Hong Kongers on Sunday thronged to polling stations to cast ballots amid ongoing demonstrations which started in June with people protesting the local government and China.
The local elections, held once every four years, are the only “fully democratic” polls held under the autonomous region of China.
Over 4.1 million registered voters in Hong Kong are going to elect district councilors in the local elections, with residents already having shown great interest in the polls.
The voting process started at 07.30 a.m. on Sunday (2330GMT Saturday) and will continue until 10.30 p.m. (1430GMT). Some protestors view the ballot as a great opportunity to change the political climate in the city.
In just four hours into the election, about a million voters have already cast ballots — three times that in the 2015 polls where some 340,000 voted in the same period.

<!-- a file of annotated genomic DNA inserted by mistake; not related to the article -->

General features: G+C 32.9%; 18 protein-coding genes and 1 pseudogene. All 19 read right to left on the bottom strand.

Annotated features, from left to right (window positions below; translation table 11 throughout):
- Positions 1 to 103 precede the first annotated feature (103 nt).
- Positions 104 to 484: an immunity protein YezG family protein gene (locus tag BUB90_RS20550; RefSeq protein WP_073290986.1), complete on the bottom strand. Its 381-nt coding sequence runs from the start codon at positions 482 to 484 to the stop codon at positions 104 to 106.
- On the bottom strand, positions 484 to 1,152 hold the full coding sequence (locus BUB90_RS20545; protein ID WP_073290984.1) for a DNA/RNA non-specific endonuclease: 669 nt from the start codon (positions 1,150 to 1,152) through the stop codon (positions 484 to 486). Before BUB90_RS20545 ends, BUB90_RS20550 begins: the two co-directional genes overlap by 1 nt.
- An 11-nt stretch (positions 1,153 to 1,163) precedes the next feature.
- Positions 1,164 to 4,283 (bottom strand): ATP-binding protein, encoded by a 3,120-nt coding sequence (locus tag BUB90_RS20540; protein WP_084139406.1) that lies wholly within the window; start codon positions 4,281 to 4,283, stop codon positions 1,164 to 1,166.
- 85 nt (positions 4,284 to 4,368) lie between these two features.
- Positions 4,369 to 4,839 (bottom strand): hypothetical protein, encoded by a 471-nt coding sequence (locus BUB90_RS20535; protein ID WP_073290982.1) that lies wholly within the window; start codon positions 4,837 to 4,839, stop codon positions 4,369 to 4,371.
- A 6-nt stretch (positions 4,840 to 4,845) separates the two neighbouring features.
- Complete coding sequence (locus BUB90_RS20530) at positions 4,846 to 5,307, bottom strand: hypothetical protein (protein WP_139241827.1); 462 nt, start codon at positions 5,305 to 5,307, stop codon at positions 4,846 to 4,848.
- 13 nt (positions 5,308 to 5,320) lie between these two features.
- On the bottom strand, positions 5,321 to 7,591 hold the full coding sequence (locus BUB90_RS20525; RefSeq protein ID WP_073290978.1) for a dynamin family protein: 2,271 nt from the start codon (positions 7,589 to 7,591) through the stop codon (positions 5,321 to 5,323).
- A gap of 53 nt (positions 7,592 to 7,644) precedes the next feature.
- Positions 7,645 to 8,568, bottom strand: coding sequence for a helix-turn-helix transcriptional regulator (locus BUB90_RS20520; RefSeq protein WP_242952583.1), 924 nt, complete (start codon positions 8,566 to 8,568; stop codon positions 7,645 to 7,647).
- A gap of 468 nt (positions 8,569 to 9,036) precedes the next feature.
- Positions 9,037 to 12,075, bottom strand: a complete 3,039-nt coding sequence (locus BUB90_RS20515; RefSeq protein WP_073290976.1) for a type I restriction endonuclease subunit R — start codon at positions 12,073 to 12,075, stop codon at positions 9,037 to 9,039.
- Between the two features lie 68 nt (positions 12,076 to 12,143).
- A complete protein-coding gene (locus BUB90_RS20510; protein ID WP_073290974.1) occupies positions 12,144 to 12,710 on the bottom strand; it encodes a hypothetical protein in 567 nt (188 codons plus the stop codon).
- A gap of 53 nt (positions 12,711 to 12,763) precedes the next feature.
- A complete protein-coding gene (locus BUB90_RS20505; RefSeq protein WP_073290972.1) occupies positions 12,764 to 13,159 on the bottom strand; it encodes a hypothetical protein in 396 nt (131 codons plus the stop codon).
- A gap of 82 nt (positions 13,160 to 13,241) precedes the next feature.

A total of 1,104 candidates are competing for 452 municipal council seats in 18 election districts.
If elected, the candidates will be part of a committee with 1,200 members; this committee has the right to elect lawmakers, cabinet members and the government leader out of a candidate list provided by Beijing.
“If this election is fair, then it will lead to a change; if not, then protests will continue and we will go in a different direction,” Kevin Tsue told Anadolu Agency after voting at at polling station in Kawloon Park.
Hong Kong, an autonomous region under China since 1998, has been witnessing protests since early June against the Carrie Lam administration’s move to legalize extradition to mainland China.
The government has already dumped the bill, but protests continue, as the protesters are demanding prosecution of Hong Kong police for violence.